Google Released Yet Another Helpful Content Update 

google helpful contentJust when you thought Google was done with updates to their search engine, they threw their second punch.

Exactly one week after the core update finished rolling out, Google announced they had released their third iteration of the Helpful Content Update, this time with an improved classifier.

So, What’s Changed?

One of the biggest changes to Google’s documentation on the Helpful Content Update is the addition of this paragraph:

“If you host third-party content on your main site or in your subdomains, understand that such content may be included in site-wide signals we generate, such as the helpfulness of content. For this reason, if that content is largely independent of the main site’s purpose or produced without close supervision or the involvement of the primary site, we recommend that it should be blocked from being indexed by Google.”

Google goes on to talk about what the Helpful Content system and updates mean for websites:

“If you’re producing helpful content, then you don’t need to do anything; in fact this system may be good for your site, as it is designed to reward helpful content. If you’ve noticed a change in traffic you suspect may be related to this system (such as after a publicly-posted ranking update to the system), then you should self-assess your content and fix or remove any that seems unhelpful. Our help page on how to create helpful, reliable people-first content has questions that you can use to self-assess your content to be successful with the helpful content system.”

Here are some other small tweaks to their additional Helpful Content documentation, noted by Marie Haynes on X (formerly Twitter):

  • Previously, Google stated that they wanted “content written by people for people.” This has been updated to “content created for people.”
  • They also changed “Is this content written by an expert?” to “Is this content written or reviewed by an expert?”
  • New points about content freshness have been added, including notes on changing the date of pages to make them seem new when the content has not substantially changed.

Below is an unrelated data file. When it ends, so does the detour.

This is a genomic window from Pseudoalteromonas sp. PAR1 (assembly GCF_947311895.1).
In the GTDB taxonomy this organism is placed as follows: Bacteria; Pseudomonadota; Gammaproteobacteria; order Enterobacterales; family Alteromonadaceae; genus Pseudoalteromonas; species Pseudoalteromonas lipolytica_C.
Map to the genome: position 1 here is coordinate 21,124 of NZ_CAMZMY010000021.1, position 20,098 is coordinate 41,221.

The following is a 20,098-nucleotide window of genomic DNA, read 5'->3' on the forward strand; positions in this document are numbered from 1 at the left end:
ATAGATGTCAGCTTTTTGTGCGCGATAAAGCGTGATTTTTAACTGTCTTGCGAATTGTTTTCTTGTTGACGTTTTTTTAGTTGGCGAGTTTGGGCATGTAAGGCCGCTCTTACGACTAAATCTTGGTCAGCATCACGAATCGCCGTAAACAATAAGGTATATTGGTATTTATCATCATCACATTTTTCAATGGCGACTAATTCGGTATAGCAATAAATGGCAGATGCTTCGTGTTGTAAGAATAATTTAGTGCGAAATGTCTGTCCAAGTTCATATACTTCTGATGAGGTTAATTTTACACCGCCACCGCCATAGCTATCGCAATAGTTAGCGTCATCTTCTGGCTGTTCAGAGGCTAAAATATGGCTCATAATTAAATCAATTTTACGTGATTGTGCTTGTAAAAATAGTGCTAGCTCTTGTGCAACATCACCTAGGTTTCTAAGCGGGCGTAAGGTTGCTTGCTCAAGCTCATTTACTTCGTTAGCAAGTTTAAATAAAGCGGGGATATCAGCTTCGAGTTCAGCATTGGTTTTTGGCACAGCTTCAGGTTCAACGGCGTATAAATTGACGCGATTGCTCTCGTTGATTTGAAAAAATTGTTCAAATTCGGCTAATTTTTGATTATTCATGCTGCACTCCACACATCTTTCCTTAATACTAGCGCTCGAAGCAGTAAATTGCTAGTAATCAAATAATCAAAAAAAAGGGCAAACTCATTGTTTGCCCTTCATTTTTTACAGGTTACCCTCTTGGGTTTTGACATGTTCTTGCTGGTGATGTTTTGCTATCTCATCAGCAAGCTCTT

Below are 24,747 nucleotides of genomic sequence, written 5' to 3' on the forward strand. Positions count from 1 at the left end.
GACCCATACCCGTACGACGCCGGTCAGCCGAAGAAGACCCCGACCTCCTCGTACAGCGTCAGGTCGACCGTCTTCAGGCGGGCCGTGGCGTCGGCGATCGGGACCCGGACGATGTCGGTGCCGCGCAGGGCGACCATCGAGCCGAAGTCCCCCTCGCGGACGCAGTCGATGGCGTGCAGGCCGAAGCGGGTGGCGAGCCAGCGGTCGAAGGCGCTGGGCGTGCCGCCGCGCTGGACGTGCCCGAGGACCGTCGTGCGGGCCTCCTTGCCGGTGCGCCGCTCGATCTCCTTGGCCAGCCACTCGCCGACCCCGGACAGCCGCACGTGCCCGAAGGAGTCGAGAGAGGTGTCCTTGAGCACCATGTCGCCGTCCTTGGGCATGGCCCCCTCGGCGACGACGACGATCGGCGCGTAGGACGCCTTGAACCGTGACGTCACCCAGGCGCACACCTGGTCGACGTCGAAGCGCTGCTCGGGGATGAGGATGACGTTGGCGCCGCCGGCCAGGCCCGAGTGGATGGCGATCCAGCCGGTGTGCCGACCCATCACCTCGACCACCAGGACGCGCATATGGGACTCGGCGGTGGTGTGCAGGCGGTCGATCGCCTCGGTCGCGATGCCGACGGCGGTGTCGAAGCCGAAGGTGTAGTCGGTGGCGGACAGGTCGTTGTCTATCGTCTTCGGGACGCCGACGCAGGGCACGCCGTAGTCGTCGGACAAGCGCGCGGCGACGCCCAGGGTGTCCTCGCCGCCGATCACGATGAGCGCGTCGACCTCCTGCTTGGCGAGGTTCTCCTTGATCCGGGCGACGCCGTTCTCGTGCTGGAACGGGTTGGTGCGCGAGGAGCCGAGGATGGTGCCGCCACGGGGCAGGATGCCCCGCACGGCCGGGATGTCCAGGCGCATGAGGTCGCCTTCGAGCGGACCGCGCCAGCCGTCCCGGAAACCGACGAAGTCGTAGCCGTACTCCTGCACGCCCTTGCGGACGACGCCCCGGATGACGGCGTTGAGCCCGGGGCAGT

• The document goes on to talk about adding or removing content primarily to make your site appear fresh to trick search engines. To which Google then states, “No, it won’t.”

This last bullet point may be directly correlated to a story that went viral in the SEO community in August when it was discovered that CNET had planned on purging loads of outdated content. This is what Google’s Search Liaison, Danny Sullivan, had to say about the situation in a series of replies on X:

hcu tweet

Want to Become a Core Update Winner?

If you’ve found your site often gets hit negatively by core updates, and you’ve noticed a decline in your traffic, here is what Google says to do to create more helpful content that they reward:

  • Publish content about things you are an expert in or have a deep understanding of.
  • Create your own content that is unique and valuable, don’t plagiarize or copy others.
  • Write content that goes deep and provides a greater understanding of the subject.
  • Don’t give your users outdated or incorrect information, and make sure content is up to date and current.
  • Use clear and concise language that is understandable to your audience.
  • Make sure your content is relevant and matches search intent, and don’t just write for search engines/

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Sarah Blocksidge

About the Author

Sarah Blocksidge

Sarah is the Marketing Director at Sixth City Marketing and has been with the company since 2016. Her main role is to attract more B2B clients for the company. Over the years, she has been mentioned on HubSpot, Content Marketing Institute, Fast Company, Mashable, and many other notable sites.

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